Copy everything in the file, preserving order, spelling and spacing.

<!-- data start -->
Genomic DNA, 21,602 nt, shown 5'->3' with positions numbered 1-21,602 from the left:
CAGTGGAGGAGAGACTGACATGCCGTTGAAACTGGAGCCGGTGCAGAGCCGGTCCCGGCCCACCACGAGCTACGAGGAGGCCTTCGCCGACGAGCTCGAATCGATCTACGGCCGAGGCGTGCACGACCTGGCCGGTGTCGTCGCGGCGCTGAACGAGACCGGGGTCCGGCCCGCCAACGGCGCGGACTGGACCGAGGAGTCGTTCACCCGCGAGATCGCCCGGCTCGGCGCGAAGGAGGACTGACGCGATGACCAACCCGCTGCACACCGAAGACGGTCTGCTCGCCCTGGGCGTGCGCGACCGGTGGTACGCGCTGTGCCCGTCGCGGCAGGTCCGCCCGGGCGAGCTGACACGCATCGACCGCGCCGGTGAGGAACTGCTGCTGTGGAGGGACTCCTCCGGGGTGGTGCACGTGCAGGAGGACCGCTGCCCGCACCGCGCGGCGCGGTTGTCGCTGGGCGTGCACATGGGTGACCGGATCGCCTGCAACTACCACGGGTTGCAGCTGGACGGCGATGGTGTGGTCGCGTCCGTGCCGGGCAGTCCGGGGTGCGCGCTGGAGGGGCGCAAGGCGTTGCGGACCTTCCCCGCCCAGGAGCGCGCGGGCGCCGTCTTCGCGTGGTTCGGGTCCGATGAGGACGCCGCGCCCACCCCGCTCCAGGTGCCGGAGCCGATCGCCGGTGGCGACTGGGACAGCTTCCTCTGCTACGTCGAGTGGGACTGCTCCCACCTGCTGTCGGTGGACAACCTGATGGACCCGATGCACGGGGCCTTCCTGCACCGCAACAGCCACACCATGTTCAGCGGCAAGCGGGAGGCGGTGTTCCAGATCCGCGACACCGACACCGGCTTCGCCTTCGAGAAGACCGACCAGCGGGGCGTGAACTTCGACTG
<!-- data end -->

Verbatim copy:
Genomic DNA, 21,602 nt, shown 5'->3' with positions numbered 1-21,602 from the left:
CAGTGGAGGAGAGACTGACATGCCGTTGAAACTGGAGCCGGTGCAGAGCCGGTCCCGGCCCACCACGAGCTACGAGGAGGCCTTCGCCGACGAGCTCGAATCGATCTACGGCCGAGGCGTGCACGACCTGGCCGGTGTCGTCGCGGCGCTGAACGAGACCGGGGTCCGGCCCGCCAACGGCGCGGACTGGACCGAGGAGTCGTTCACCCGCGAGATCGCCCGGCTCGGCGCGAAGGAGGACTGACGCGATGACCAACCCGCTGCACACCGAAGACGGTCTGCTCGCCCTGGGCGTGCGCGACCGGTGGTACGCGCTGTGCCCGTCGCGGCAGGTCCGCCCGGGCGAGCTGACACGCATCGACCGCGCCGGTGAGGAACTGCTGCTGTGGAGGGACTCCTCCGGGGTGGTGCACGTGCAGGAGGACCGCTGCCCGCACCGCGCGGCGCGGTTGTCGCTGGGCGTGCACATGGGTGACCGGATCGCCTGCAACTACCACGGGTTGCAGCTGGACGGCGATGGTGTGGTCGCGTCCGTGCCGGGCAGTCCGGGGTGCGCGCTGGAGGGGCGCAAGGCGTTGCGGACCTTCCCCGCCCAGGAGCGCGCGGGCGCCGTCTTCGCGTGGTTCGGGTCCGATGAGGACGCCGCGCCCACCCCGCTCCAGGTGCCGGAGCCGATCGCCGGTGGCGACTGGGACAGCTTCCTCTGCTACGTCGAGTGGGACTGCTCCCACCTGCTGTCGGTGGACAACCTGATGGACCCGATGCACGGGGCCTTCCTGCACCGCAACAGCCACACCATGTTCAGCGGCAAGCGGGAGGCGGTGTTCCAGATCCGCGACACCGACACCGGCTTCGCCTTCGAGAAGACCGACCAGCGGGGCGTGAACTTCGACTG